David Cordingly organised several exhibitions at the National Maritime Museum, including Captain James Cook, Navigator and The Mutiny on the Bounty. Perhaps the most notable of these exhibitions was Pirates: Fact and Fiction , which became a critical and popular success, followed by a book of the same title, authored by Cordingly and John Falconer. The popularity of the exhibition lead Cordingly to explore the subject further in his book Under the Black Flag: The Romance and the Reality of Life Among the Pirates. This was followed by Heroines and Harlots: Women at Sea in the Great Age of Sail (published in the U. S. under the title Women Sailors and Sailors' Women: An Untold Maritime History), expanding on a subject Cordingly had touched upon in Under the Black Flag in a chapter entitled "Women Pirates and Pirates' Women".
The Billy Ruffian: His Majesty's Ship Bellerophon and the Downfall of Napoleon, published in 2003, was longlisted for the 2003 Wolfson History Prize. It tells the story of an English warship, HMS Bellerophon, which played an important part in many battles and held captive the defeated Napoleon following the Battle of Waterloo.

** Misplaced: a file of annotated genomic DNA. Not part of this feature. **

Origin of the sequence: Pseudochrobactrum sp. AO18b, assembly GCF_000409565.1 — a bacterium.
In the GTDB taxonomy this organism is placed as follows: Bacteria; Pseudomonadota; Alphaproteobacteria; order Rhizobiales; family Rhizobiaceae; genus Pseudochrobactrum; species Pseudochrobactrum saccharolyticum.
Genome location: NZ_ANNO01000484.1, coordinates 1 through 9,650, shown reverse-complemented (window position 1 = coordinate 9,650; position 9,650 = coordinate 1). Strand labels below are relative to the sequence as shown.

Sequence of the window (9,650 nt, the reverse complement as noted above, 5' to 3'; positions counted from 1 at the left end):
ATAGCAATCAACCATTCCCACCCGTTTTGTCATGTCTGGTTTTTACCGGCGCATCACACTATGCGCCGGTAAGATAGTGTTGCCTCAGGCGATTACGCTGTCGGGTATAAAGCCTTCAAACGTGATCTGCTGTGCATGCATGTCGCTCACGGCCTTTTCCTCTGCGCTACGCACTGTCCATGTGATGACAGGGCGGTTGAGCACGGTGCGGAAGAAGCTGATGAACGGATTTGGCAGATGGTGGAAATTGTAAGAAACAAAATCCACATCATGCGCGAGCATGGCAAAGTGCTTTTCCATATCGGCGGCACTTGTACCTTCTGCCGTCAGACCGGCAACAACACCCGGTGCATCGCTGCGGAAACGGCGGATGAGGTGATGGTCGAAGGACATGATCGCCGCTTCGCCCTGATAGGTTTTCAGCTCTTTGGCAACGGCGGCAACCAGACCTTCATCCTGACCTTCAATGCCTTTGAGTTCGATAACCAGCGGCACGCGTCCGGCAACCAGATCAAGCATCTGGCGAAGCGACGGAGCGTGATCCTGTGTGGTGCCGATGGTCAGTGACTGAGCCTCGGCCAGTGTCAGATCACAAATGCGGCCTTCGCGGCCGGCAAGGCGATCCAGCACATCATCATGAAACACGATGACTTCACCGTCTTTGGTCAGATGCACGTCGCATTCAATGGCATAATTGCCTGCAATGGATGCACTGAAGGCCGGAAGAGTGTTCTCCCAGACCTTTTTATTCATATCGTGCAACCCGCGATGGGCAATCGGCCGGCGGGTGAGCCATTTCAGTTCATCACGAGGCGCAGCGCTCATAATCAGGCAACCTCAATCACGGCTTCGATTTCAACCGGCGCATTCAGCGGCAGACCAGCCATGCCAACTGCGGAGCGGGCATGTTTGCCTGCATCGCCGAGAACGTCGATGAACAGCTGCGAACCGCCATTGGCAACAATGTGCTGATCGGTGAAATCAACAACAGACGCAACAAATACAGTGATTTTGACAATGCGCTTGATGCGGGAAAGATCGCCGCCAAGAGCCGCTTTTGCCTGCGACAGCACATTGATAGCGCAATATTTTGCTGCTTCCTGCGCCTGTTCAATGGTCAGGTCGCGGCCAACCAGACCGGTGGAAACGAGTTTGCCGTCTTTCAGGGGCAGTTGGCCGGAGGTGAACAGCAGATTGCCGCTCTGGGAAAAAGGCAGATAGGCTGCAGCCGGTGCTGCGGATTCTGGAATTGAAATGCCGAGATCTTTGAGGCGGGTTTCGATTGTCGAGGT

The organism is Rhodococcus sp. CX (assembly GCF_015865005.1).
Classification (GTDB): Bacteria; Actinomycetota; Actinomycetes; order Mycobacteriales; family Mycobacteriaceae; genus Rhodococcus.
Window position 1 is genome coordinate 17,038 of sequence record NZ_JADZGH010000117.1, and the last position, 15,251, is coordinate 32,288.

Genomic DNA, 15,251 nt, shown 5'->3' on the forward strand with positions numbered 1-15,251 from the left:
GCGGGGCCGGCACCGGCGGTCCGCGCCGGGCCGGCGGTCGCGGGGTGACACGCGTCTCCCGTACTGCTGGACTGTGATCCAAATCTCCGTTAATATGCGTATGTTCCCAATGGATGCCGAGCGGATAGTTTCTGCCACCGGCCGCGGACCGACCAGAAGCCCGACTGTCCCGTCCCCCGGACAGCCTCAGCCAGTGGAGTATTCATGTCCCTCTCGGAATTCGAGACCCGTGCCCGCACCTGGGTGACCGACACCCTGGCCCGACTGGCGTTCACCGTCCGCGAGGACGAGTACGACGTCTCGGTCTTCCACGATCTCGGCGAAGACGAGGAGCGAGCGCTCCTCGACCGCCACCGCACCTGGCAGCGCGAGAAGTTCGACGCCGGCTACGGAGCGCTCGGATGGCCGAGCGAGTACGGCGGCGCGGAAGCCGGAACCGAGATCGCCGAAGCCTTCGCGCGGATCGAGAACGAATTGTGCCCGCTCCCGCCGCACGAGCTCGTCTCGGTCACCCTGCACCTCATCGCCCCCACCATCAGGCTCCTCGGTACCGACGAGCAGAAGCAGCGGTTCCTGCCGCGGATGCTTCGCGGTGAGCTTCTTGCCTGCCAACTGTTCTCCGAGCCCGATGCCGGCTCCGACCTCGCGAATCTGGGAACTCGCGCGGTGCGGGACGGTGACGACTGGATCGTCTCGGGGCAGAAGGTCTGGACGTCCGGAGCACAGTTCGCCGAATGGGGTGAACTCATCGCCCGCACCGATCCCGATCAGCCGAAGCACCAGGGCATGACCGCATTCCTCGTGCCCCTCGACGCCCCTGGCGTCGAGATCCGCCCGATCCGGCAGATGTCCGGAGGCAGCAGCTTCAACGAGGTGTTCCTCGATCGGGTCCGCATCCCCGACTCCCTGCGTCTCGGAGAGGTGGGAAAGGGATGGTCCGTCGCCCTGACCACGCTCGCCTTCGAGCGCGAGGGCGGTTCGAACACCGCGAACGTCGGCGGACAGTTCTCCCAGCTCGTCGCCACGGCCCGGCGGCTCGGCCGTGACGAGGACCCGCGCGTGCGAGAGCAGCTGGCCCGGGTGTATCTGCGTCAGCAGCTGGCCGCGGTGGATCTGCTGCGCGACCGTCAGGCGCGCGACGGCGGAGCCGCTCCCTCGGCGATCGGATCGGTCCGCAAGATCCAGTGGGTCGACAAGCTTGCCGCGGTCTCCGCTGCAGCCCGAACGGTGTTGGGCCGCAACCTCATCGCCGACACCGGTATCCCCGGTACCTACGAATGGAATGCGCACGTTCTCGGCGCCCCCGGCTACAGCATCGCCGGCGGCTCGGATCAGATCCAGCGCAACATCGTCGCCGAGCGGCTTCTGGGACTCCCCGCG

Cordingly appears on the Pirates of the Caribbean: The Curse of the Black Pearl DVD bonus features in a section called "Below Deck", a virtual tour of a pirate ship. This consists of several documentary shorts, hosted by Cordingly, comparing piracy fact and fiction along the same lines as Under the Black Flag.
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